Funeral Customs Feed

The battlefield cross

Kathleen Golden

Carved wooden temporary grave marker of Lieutenant Charles R. Carville, a member of the 165th New York Volunteers who died at Port Hudson May 27, 1863, during the American Civil War. Division of Armed Forces History, Nation Museum of American History.

The first appearance of the "battlefield cross" is a matter of conjecture. It might have been during the Civil War, to signify a dead soldier to be gathered and buried during a truce called for that purpose. Soldier dead were buried in graves in temporary cemeteries near the battlefields, identified by simple wooden plaques. The configuration of the rifle pointed downward with a helmet perched on the stock was a more common sight during World War I and World War II. While the battlefield cross still acted as marker so that the Graves Registration Service personnel could remove the body for burial, it also began to serve as a memorial. Although it is called a cross, the memorial has no overt religious context.

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Coffin from Civil War uncovers mystery

Smithsonian / AP Anthropologist Kari Bruwelheide, right, and Doug Owsley, head of physical anthropology at the National Museum of Natural History, center, and others, examine the remains of an iron coffin at the museum in Washington.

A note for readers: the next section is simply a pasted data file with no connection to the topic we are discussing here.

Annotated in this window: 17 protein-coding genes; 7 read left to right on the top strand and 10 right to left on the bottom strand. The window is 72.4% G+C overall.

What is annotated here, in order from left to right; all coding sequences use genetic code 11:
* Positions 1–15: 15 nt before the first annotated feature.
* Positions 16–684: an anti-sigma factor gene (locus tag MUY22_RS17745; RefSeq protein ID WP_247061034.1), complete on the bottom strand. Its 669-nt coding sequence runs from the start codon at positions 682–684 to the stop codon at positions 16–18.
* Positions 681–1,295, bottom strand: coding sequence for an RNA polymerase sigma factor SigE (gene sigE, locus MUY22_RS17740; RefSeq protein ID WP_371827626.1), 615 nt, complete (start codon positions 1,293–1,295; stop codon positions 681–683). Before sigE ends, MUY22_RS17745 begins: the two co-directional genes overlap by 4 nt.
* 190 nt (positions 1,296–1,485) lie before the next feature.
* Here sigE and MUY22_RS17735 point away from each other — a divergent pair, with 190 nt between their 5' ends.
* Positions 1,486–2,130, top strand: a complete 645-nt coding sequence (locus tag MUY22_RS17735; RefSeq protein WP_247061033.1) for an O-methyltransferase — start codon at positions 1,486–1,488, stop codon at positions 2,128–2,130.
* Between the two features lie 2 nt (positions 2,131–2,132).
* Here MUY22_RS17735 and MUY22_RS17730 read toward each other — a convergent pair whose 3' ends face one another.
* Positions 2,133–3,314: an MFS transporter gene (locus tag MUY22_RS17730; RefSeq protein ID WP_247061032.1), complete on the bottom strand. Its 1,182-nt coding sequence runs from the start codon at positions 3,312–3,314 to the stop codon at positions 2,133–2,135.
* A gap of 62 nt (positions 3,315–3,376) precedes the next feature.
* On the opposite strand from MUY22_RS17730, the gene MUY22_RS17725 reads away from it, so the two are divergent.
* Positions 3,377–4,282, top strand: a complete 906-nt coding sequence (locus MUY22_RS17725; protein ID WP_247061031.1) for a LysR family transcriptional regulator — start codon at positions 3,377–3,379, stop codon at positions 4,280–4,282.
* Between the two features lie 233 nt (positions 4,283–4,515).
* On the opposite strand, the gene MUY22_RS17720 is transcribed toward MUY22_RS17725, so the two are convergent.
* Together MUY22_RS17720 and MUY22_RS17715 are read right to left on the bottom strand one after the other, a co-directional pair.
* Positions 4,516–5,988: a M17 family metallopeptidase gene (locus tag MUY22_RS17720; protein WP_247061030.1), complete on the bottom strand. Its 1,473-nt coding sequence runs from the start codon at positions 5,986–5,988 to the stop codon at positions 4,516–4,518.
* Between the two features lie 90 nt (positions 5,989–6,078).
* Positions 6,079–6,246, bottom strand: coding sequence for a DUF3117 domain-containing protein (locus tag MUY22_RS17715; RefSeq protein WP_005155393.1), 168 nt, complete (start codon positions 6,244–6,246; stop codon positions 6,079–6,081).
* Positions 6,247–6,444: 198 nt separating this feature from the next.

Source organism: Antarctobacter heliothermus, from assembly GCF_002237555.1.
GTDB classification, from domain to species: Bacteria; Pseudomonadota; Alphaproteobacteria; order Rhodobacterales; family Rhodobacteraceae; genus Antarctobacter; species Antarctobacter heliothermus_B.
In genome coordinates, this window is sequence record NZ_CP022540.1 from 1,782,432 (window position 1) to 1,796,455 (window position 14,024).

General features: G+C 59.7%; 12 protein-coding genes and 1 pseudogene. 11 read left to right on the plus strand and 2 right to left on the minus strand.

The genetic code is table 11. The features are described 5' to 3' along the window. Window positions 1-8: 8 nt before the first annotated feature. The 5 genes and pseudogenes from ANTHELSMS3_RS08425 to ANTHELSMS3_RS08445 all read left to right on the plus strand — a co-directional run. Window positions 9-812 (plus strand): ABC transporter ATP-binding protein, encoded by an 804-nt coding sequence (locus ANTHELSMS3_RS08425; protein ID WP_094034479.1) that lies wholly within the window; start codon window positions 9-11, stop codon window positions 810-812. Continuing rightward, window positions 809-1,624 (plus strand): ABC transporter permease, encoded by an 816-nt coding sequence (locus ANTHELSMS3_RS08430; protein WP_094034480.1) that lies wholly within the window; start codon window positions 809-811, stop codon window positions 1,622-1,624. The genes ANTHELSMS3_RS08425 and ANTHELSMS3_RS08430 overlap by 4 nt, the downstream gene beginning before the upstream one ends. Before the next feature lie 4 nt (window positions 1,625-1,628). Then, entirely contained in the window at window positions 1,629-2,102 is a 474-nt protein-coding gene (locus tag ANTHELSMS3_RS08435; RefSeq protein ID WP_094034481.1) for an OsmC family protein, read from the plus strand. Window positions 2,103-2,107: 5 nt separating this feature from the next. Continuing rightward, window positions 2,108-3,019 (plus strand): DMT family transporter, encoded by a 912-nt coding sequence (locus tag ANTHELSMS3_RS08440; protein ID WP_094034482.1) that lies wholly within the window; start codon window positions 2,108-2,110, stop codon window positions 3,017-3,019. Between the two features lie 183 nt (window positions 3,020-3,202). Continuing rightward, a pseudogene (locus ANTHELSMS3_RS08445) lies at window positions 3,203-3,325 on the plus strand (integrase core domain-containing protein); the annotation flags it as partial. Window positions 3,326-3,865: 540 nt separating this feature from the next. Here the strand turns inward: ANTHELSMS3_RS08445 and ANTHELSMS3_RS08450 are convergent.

The rusty iron coffin stubbornly resisted hammer and chisel as researchers in a warm Smithsonian laboratory sought a glimpse of an American who lived more than a century and a half ago.

An electric drill, its orange cord snaking around the pre-Civil War artifact, finally freed the lid.

"This is a person and we want to tell this person's story. She is our primary obligation," anthropologist Doug Owsley said as the lid was lifted to reveal a young body wrapped in a brown shroud.

The scientists hope to identify the remains so they can have a properly marked grave. In the process, they have a chance to learn about mortuary practices of the period, what disease and trauma people may have suffered, their diet, past environments, clothing and perhaps even social customs.

Based on the small size, they had expected the coffin to contain a female body. On examination, it turned out to be a boy, about age 13.

Read the full article at NBC News